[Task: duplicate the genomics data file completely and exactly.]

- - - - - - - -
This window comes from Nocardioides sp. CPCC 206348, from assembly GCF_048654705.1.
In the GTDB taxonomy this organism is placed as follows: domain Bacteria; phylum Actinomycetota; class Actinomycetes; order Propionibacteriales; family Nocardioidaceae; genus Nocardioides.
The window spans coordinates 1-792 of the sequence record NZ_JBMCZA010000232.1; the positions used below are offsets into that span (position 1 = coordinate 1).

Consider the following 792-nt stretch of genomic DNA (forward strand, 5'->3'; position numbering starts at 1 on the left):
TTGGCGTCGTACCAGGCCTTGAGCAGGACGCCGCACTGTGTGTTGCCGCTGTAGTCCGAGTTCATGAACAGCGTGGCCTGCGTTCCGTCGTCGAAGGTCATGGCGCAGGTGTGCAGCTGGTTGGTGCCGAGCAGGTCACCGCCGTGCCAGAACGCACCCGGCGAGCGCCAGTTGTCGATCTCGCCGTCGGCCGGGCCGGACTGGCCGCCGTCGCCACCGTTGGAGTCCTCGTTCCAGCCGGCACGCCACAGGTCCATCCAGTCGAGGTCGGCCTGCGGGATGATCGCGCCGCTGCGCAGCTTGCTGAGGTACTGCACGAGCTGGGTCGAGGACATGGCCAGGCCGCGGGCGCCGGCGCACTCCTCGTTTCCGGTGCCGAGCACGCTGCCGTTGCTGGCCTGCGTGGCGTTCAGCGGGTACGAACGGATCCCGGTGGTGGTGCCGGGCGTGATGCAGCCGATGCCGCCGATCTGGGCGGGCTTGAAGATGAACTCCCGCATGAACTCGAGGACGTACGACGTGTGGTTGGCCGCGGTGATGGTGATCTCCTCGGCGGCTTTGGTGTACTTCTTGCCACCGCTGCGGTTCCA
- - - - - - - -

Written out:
This window comes from Nocardioides sp. CPCC 206348, from assembly GCF_048654705.1.
In the GTDB taxonomy this organism is placed as follows: domain Bacteria; phylum Actinomycetota; class Actinomycetes; order Propionibacteriales; family Nocardioidaceae; genus Nocardioides.
The window spans coordinates 1-792 of the sequence record NZ_JBMCZA010000232.1; the positions used below are offsets into that span (position 1 = coordinate 1).

Consider the following 792-nt stretch of genomic DNA (forward strand, 5'->3'; position numbering starts at 1 on the left):
TTGGCGTCGTACCAGGCCTTGAGCAGGACGCCGCACTGTGTGTTGCCGCTGTAGTCCGAGTTCATGAACAGCGTGGCCTGCGTTCCGTCGTCGAAGGTCATGGCGCAGGTGTGCAGCTGGTTGGTGCCGAGCAGGTCACCGCCGTGCCAGAACGCACCCGGCGAGCGCCAGTTGTCGATCTCGCCGTCGGCCGGGCCGGACTGGCCGCCGTCGCCACCGTTGGAGTCCTCGTTCCAGCCGGCACGCCACAGGTCCATCCAGTCGAGGTCGGCCTGCGGGATGATCGCGCCGCTGCGCAGCTTGCTGAGGTACTGCACGAGCTGGGTCGAGGACATGGCCAGGCCGCGGGCGCCGGCGCACTCCTCGTTTCCGGTGCCGAGCACGCTGCCGTTGCTGGCCTGCGTGGCGTTCAGCGGGTACGAACGGATCCCGGTGGTGGTGCCGGGCGTGATGCAGCCGATGCCGCCGATCTGGGCGGGCTTGAAGATGAACTCCCGCATGAACTCGAGGACGTACGACGTGTGGTTGGCCGCGGTGATGGTGATCTCCTCGGCGGCTTTGGTGTACTTCTTGCCACCGCTGCGGTTCCA